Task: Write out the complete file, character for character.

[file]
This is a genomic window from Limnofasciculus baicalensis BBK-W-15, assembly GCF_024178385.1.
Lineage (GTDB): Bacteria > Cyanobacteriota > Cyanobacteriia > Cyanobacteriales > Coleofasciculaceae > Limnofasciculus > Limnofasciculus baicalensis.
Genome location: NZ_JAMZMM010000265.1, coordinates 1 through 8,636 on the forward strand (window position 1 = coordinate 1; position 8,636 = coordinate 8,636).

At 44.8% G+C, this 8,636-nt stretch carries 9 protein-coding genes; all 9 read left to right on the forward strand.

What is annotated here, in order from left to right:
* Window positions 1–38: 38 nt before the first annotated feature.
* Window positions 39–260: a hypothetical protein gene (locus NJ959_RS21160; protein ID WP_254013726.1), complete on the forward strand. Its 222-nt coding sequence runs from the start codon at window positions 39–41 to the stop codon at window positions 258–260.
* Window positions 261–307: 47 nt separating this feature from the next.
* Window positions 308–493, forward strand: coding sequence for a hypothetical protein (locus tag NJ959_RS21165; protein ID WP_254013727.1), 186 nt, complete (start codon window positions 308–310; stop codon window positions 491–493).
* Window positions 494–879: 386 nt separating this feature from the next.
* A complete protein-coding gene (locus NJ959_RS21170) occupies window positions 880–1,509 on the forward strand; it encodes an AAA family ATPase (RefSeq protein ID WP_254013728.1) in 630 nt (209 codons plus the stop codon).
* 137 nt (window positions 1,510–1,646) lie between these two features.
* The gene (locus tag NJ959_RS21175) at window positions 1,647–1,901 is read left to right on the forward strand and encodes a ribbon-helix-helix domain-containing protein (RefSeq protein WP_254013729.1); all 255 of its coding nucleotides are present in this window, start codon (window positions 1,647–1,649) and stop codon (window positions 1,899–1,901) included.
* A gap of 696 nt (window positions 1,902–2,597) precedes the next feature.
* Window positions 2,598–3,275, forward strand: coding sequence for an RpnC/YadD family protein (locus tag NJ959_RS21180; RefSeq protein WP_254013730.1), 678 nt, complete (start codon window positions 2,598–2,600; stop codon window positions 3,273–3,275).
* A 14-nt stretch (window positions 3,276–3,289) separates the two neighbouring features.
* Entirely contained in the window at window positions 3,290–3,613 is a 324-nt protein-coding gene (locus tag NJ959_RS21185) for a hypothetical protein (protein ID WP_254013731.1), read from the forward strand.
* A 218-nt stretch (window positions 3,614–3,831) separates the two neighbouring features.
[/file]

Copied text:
This is a genomic window from Limnofasciculus baicalensis BBK-W-15, assembly GCF_024178385.1.
Lineage (GTDB): Bacteria > Cyanobacteriota > Cyanobacteriia > Cyanobacteriales > Coleofasciculaceae > Limnofasciculus > Limnofasciculus baicalensis.
Genome location: NZ_JAMZMM010000265.1, coordinates 1 through 8,636 on the forward strand (window position 1 = coordinate 1; position 8,636 = coordinate 8,636).

At 44.8% G+C, this 8,636-nt stretch carries 9 protein-coding genes; all 9 read left to right on the forward strand.

What is annotated here, in order from left to right:
* Window positions 1–38: 38 nt before the first annotated feature.
* Window positions 39–260: a hypothetical protein gene (locus NJ959_RS21160; protein ID WP_254013726.1), complete on the forward strand. Its 222-nt coding sequence runs from the start codon at window positions 39–41 to the stop codon at window positions 258–260.
* Window positions 261–307: 47 nt separating this feature from the next.
* Window positions 308–493, forward strand: coding sequence for a hypothetical protein (locus tag NJ959_RS21165; protein ID WP_254013727.1), 186 nt, complete (start codon window positions 308–310; stop codon window positions 491–493).
* Window positions 494–879: 386 nt separating this feature from the next.
* A complete protein-coding gene (locus NJ959_RS21170) occupies window positions 880–1,509 on the forward strand; it encodes an AAA family ATPase (RefSeq protein ID WP_254013728.1) in 630 nt (209 codons plus the stop codon).
* 137 nt (window positions 1,510–1,646) lie between these two features.
* The gene (locus tag NJ959_RS21175) at window positions 1,647–1,901 is read left to right on the forward strand and encodes a ribbon-helix-helix domain-containing protein (RefSeq protein WP_254013729.1); all 255 of its coding nucleotides are present in this window, start codon (window positions 1,647–1,649) and stop codon (window positions 1,899–1,901) included.
* A gap of 696 nt (window positions 1,902–2,597) precedes the next feature.
* Window positions 2,598–3,275, forward strand: coding sequence for an RpnC/YadD family protein (locus tag NJ959_RS21180; RefSeq protein WP_254013730.1), 678 nt, complete (start codon window positions 2,598–2,600; stop codon window positions 3,273–3,275).
* A 14-nt stretch (window positions 3,276–3,289) separates the two neighbouring features.
* Entirely contained in the window at window positions 3,290–3,613 is a 324-nt protein-coding gene (locus tag NJ959_RS21185) for a hypothetical protein (protein ID WP_254013731.1), read from the forward strand.
* A 218-nt stretch (window positions 3,614–3,831) separates the two neighbouring features.